US & Canada

Abdulhakim Muhammad given life for Arkansas shootings

Police escorting Abdulhakim Muhammad out of a car
Image caption Abdulhakim Muhammad pleaded guilty to capital murder and attempted capital murder charges

A man who confessed to shooting two soldiers outside a military recruiting facility in Arkansas has pleaded guilty and received a life sentence.

Abdulhakim Muhammad pleaded guilty to capital murder and attempted capital murder charges in the 2009 shooting.

He struck a plea deal with prosecutors on Monday to avoid the death penalty.

The 23-year-old shot and killed Army Private Williams Andrew Long and injured Pte Quiton Ezeagwula, who had recently completed basic training.

Pulaski County Judge Herbert Wright handed Muhammad a life sentence without parole for capital murder and additional charges.

Muhammad admitted that he drove to a military recruiting station in the Arkansas capital of Little Rock in 2009 and shot Long, 23, and Mr Ezeagwula, then 18, while they were smoking cigarettes outside the facility.

Both men had recently completed basic training and neither had been involved in any combat missions.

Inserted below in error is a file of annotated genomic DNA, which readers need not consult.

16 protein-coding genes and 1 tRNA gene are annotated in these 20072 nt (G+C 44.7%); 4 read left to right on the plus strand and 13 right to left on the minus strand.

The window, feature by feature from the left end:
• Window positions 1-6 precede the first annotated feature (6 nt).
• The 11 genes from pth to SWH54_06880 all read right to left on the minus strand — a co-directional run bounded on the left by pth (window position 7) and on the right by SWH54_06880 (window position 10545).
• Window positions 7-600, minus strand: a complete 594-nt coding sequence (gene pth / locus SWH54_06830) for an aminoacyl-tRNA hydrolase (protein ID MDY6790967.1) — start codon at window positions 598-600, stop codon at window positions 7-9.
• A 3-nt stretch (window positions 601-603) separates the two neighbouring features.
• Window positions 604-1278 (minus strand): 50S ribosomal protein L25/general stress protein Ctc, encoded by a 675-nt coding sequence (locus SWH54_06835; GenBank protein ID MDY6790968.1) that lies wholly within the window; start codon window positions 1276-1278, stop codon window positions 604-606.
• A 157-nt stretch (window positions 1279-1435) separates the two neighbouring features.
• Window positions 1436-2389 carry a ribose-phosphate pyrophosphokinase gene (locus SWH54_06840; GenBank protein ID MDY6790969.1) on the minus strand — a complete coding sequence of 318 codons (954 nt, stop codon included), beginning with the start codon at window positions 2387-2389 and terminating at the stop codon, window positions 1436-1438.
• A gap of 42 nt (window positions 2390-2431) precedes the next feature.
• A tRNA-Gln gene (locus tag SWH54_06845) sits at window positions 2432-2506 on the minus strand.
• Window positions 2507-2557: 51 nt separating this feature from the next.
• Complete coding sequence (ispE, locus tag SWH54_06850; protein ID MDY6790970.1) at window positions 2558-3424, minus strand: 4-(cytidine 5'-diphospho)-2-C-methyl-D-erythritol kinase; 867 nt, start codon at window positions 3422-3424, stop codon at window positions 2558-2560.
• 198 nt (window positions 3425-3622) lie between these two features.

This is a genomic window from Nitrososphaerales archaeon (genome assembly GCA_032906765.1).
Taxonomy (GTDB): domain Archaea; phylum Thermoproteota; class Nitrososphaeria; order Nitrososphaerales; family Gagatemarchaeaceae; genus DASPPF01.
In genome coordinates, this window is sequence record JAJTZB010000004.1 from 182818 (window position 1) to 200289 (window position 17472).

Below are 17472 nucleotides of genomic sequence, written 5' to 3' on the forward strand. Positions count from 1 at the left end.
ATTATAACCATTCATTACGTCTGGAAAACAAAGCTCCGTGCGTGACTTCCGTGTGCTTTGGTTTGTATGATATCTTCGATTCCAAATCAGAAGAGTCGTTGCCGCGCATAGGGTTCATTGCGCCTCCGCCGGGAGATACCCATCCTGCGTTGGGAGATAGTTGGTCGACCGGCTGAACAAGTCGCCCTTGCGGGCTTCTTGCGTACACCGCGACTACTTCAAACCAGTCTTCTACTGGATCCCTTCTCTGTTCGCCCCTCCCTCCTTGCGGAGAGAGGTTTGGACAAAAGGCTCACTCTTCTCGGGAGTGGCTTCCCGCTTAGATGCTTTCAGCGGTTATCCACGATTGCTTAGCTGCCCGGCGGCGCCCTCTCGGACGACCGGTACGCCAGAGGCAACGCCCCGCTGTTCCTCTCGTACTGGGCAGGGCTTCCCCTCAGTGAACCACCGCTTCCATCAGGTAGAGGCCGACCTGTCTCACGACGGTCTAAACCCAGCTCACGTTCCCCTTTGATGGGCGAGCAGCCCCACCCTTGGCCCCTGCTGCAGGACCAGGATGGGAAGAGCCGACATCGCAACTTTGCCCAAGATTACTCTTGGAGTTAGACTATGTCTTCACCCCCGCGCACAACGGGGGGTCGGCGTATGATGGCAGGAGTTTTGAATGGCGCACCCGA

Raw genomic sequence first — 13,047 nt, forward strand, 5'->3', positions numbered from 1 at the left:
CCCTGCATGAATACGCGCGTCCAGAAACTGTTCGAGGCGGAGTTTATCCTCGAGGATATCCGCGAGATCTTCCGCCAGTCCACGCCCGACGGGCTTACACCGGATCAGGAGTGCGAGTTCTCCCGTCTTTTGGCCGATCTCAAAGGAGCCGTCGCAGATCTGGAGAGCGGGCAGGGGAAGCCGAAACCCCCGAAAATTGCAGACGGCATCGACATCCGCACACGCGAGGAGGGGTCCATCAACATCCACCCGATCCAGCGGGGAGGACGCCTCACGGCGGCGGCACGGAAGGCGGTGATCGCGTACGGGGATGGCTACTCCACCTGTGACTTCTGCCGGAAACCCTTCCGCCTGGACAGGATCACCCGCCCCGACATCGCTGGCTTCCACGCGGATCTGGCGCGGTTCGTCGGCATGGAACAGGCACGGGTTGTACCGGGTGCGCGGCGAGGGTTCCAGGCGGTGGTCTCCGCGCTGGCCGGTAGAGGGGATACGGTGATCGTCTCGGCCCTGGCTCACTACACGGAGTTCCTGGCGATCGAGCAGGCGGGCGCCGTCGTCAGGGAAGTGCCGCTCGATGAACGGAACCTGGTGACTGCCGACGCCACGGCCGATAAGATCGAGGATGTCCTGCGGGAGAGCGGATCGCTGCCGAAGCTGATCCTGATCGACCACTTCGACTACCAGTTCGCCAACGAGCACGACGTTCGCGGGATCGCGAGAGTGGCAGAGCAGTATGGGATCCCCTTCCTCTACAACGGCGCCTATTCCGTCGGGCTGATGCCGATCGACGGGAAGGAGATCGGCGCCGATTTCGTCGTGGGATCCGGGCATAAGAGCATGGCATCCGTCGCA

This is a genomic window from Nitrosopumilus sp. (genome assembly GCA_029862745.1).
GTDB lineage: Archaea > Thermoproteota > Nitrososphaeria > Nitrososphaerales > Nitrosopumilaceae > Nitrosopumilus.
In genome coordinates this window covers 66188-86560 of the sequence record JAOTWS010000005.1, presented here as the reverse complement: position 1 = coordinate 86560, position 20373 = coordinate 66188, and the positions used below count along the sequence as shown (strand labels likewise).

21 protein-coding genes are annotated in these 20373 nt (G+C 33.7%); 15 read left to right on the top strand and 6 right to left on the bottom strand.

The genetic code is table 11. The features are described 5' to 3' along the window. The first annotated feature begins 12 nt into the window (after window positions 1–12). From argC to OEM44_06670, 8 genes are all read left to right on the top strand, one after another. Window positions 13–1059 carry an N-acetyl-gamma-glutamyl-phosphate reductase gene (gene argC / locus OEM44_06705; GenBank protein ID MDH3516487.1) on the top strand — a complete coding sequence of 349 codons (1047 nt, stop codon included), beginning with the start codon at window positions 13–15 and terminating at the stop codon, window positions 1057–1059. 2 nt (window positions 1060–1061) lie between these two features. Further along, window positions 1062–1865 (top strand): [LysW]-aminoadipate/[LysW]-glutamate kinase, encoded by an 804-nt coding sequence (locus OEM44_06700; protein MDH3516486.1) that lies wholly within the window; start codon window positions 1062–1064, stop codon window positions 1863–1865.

Muhammad fired an assault rifle at the pair, killing Long and wounding Ezeagwula.

He later told authorities he would have killed more soldiers if given the opportunity.

'Feel the bullet'

Muhammad, who changed his name from Carlos Bledsoe after converting to Islam during college, had previously pleaded guilty to capital murder during pre-trial proceedings. But Arkansas law prohibits defendants from a guilty plea in death penalty cases.

"I want you to feel the bullet in his head," said Sonja Ezeagwula, Pte Ezeagwula's mother, during the trial in Little Rock on Monday.

"I am so sorry for the choice that your son decided to make," she said, looking at Muhammad's family.

Muhammad's lawyers previously argued the Arkansas resident should not be found guilty due to a mental defect.

Muhammad was deported from Yemen, a country where Islamic extremists often seek sanctuary, after travelling there in 2007.

He has not been tied to any terror groups.

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